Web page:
How One Airport is Reaching for the Cloud

By Cloud InnovationsFOXBusiness

Picture an airport, sitting on 18,000 acres, with 50 buildings, and 1,800 direct employees. Add on the 67,000 people who report to work at the airport every day, and another 176,000 passengers passing through the terminals on a typical day, and you have a business that needs efficiency and scale to run effectively.

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That’s exactly the challenge Steve Shaffer, CIO of Dallas-Fort Worth Airport, faced when he arrived at the question “to do the Cloud or not to do the Cloud.” He chose to reach for the Cloud.

“I think you have an expectation when you come to the airport that you want it to be like other experiences. And we ruin it for you,” joked Shaffer. “The word we use is, we want to choreograph your individual experience and do that 67 million times per year.”

To do this efficiently, Shaffer decided to start by incorporating the Cloud for employees.

“We got into the Cloud less from the traditional make-stuff-simpler idea but more to scale—to make our employees productive in the field rather than tethered to a desk or data center,” he said.

Matt Calkins, CEO of Appian, the software platform DFW uses to run more than 40 mobile apps, says Shaffer’s decision to “do the Cloud” is “transforming the way an airport runs.”

“A digital transformation means organizations become agile and responsive, and they do that through software,” said Calkins. “There’s a race, and the Cloud helps everybody go faster.”

The airport started using the Cloud to eliminate paper and reduce non-green energy usage among airport employees. With the success of the first roll out of automation and mobility in the Cloud, they have now moved on to making processes easier and improving experiences for employees, vendors and passengers.

“The Cloud takes away risk from developing projects. The Cloud allows you to do more projects more fearlessly,” explained Calkins. “The freedom to use and scale as needed makes the Cloud magical.”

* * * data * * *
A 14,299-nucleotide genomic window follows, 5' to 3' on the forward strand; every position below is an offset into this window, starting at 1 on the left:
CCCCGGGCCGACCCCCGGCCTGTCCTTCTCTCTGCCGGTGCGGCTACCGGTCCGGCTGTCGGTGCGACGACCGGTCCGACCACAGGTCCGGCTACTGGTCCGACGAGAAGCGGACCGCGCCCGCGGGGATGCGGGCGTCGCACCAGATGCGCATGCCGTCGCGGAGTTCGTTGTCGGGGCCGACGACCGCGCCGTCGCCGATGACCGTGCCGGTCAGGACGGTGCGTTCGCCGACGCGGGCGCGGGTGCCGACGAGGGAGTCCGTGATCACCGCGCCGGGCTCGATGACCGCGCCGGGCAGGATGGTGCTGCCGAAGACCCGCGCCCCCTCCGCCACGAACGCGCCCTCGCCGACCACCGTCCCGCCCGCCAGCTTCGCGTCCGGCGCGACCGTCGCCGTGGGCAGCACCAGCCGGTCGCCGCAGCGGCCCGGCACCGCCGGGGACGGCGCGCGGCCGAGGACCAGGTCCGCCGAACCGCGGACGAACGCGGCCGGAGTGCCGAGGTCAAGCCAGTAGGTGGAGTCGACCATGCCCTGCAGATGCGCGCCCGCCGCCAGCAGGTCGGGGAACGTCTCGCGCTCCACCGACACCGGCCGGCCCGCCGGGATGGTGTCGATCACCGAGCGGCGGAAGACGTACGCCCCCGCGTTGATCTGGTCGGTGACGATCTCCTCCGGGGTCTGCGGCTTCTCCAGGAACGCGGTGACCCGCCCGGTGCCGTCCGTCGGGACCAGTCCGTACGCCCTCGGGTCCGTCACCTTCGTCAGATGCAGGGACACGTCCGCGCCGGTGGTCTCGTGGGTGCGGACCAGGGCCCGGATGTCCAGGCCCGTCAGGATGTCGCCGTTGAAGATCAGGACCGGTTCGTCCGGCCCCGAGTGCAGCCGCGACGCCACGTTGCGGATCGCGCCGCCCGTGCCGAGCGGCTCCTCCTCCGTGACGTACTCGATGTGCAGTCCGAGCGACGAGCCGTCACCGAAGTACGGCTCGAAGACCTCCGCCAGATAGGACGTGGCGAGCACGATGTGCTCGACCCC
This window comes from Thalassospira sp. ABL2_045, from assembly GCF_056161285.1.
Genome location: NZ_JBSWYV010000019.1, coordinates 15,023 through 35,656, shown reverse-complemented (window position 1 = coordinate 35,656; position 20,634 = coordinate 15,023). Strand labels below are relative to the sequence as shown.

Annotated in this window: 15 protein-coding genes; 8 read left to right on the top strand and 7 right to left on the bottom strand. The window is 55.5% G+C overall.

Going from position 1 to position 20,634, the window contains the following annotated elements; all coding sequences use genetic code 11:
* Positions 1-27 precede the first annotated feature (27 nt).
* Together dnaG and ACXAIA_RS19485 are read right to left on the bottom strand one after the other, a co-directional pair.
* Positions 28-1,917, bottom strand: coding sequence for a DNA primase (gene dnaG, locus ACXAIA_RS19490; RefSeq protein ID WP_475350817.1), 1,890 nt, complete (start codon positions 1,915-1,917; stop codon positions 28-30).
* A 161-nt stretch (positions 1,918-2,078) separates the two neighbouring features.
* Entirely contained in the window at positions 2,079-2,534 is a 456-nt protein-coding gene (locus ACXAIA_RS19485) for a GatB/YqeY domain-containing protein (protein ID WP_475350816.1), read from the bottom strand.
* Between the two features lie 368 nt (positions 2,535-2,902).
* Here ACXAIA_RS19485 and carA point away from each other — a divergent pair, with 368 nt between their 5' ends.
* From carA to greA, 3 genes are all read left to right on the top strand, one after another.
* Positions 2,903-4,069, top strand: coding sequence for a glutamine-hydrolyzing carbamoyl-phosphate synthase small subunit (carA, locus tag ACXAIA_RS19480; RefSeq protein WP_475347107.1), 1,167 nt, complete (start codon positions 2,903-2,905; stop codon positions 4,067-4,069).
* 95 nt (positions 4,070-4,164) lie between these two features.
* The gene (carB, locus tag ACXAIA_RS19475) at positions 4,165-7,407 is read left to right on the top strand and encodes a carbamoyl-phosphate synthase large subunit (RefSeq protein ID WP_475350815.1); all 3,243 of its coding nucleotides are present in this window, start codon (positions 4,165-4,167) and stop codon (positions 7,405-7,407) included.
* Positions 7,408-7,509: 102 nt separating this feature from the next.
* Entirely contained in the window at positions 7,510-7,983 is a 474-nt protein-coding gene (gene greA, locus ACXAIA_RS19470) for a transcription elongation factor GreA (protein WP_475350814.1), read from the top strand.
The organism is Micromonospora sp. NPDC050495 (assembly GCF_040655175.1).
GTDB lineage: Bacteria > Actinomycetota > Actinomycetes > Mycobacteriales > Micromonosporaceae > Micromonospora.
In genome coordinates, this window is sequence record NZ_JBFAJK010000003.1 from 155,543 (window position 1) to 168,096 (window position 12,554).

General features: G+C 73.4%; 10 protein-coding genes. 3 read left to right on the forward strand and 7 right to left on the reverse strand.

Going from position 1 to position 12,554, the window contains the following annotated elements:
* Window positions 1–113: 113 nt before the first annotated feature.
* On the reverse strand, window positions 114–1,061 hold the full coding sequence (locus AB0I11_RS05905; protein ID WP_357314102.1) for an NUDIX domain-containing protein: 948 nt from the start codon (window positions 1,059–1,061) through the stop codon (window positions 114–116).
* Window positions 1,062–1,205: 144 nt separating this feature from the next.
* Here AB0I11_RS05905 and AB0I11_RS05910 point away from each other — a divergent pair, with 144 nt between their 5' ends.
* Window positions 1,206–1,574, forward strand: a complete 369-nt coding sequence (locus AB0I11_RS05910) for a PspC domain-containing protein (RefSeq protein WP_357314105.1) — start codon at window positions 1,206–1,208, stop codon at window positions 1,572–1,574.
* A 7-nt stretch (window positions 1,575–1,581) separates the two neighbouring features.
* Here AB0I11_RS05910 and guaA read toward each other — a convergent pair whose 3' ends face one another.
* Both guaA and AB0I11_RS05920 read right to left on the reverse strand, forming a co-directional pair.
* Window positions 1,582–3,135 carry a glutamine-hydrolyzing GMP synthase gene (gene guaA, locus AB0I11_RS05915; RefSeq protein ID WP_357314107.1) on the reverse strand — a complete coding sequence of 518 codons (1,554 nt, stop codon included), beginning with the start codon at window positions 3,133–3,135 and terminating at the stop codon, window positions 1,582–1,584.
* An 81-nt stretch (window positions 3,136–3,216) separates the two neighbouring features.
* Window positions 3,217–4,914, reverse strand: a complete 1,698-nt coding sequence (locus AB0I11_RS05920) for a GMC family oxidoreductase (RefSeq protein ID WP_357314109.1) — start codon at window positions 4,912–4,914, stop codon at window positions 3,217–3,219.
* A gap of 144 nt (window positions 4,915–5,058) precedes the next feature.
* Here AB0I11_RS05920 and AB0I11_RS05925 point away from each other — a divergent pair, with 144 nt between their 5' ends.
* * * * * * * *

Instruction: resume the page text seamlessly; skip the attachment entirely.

The magic happens in the most basic airport functions, like keeping bathrooms clean. Customers can report that a bathroom needs cleaning just by tapping a red unhappy face on a wall-mounted, encased iPad on the bathroom wall. The Cloud sends an alert directly to a janitor’s iPod, and the janitor knows exactly where to go to perform cleaning services. A similar feedback system is also available when passengers leave customs and immigration, giving people the ability to voice their feedback in real time.

Shaffer likes to compare people’s airport expectations to what they experience shopping online from Amazon.

“The future is, how can I have a different relationship with the 67 million passengers each year that move through the airport?” said Shaffer. “Good airports have vast amenities that you may not know about. DFW has a yoga studio. So if I know you like yoga, I can tell you about it. … What if I recognize that you are arriving late? I can send you a message that we will comp you one time for valet parking, to get you back on schedule.”

The crux of it all, said Shaffer, is “how can I leverage the Cloud to deliver a delightful experience to you?”

“The Cloud allows people to know more, see more, participate more and speak on more topics,” said Calkins. In a word, he said, the Cloud is “democratizing.”

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